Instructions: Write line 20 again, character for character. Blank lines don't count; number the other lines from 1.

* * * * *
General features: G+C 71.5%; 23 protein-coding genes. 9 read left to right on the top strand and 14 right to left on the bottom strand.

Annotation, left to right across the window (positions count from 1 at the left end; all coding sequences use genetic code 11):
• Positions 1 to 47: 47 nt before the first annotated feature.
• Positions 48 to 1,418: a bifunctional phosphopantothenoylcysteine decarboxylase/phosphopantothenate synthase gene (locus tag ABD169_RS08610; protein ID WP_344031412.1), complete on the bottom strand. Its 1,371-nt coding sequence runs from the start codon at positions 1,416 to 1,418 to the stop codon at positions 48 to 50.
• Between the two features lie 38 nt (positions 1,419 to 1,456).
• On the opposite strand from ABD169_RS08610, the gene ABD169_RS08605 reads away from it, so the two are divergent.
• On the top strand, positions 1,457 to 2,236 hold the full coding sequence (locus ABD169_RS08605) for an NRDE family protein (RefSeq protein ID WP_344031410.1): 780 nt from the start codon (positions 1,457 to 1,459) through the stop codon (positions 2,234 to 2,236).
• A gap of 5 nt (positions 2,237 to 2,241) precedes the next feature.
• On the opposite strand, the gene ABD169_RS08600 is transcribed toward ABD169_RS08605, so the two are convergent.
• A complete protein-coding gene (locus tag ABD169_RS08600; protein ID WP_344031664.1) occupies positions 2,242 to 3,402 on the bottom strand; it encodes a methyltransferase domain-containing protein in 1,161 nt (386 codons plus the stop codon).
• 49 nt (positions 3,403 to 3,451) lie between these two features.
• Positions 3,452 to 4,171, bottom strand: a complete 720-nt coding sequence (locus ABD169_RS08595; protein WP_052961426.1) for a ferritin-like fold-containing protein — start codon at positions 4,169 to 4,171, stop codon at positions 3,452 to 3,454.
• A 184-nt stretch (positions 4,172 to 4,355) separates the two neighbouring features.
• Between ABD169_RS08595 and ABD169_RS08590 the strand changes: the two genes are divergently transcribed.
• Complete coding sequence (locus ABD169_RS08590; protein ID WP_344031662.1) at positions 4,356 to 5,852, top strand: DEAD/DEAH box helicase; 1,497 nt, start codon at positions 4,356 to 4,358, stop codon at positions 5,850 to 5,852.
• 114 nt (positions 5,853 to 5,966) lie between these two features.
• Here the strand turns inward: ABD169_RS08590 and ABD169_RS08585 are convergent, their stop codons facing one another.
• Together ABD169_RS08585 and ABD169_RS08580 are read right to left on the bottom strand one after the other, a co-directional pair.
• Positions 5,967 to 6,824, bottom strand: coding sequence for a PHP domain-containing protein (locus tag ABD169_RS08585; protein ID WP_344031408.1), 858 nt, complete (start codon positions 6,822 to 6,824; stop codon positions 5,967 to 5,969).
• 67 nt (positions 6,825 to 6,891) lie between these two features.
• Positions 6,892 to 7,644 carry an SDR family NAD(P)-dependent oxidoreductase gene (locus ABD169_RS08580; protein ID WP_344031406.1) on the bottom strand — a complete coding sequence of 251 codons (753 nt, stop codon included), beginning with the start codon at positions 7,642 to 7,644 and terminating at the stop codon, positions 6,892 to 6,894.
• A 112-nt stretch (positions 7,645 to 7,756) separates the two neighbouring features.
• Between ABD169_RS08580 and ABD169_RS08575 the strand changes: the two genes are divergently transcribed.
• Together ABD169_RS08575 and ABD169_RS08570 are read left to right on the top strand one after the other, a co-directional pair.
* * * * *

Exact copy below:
• 67 nt (positions 6,825 to 6,891) lie between these two features.